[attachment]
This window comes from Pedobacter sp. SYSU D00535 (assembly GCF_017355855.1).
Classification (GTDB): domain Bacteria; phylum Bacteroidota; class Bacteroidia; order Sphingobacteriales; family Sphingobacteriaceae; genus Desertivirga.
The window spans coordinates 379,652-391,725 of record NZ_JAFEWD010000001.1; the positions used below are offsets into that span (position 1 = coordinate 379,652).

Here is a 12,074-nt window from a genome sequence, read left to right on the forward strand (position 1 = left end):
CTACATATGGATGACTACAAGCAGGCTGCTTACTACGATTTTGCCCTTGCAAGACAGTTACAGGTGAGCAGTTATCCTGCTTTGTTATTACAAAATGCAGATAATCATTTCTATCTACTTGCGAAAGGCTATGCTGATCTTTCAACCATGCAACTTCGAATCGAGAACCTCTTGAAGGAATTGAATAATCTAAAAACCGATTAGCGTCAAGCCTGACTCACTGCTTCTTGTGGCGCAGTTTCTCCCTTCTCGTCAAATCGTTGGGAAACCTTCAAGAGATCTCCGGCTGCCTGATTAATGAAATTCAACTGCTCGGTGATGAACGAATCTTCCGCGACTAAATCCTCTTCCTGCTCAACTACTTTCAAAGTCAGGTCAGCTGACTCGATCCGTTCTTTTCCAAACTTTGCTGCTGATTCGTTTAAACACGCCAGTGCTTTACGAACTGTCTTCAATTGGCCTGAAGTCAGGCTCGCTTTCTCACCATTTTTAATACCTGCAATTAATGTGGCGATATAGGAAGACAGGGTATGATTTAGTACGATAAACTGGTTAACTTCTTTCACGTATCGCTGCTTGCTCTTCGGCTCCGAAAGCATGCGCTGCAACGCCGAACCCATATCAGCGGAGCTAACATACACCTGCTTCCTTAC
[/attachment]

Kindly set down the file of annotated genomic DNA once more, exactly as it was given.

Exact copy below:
This window comes from Pedobacter sp. SYSU D00535 (assembly GCF_017355855.1).
Classification (GTDB): domain Bacteria; phylum Bacteroidota; class Bacteroidia; order Sphingobacteriales; family Sphingobacteriaceae; genus Desertivirga.
The window spans coordinates 379,652-391,725 of record NZ_JAFEWD010000001.1; the positions used below are offsets into that span (position 1 = coordinate 379,652).

Here is a 12,074-nt window from a genome sequence, read left to right on the forward strand (position 1 = left end):
CTACATATGGATGACTACAAGCAGGCTGCTTACTACGATTTTGCCCTTGCAAGACAGTTACAGGTGAGCAGTTATCCTGCTTTGTTATTACAAAATGCAGATAATCATTTCTATCTACTTGCGAAAGGCTATGCTGATCTTTCAACCATGCAACTTCGAATCGAGAACCTCTTGAAGGAATTGAATAATCTAAAAACCGATTAGCGTCAAGCCTGACTCACTGCTTCTTGTGGCGCAGTTTCTCCCTTCTCGTCAAATCGTTGGGAAACCTTCAAGAGATCTCCGGCTGCCTGATTAATGAAATTCAACTGCTCGGTGATGAACGAATCTTCCGCGACTAAATCCTCTTCCTGCTCAACTACTTTCAAAGTCAGGTCAGCTGACTCGATCCGTTCTTTTCCAAACTTTGCTGCTGATTCGTTTAAACACGCCAGTGCTTTACGAACTGTCTTCAATTGGCCTGAAGTCAGGCTCGCTTTCTCACCATTTTTAATACCTGCAATTAATGTGGCGATATAGGAAGACAGGGTATGATTTAGTACGATAAACTGGTTAACTTCTTTCACGTATCGCTGCTTGCTCTTCGGCTCCGAAAGCATGCGCTGCAACGCCGAACCCATATCAGCGGAGCTAACATACACCTGCTTCCTTAC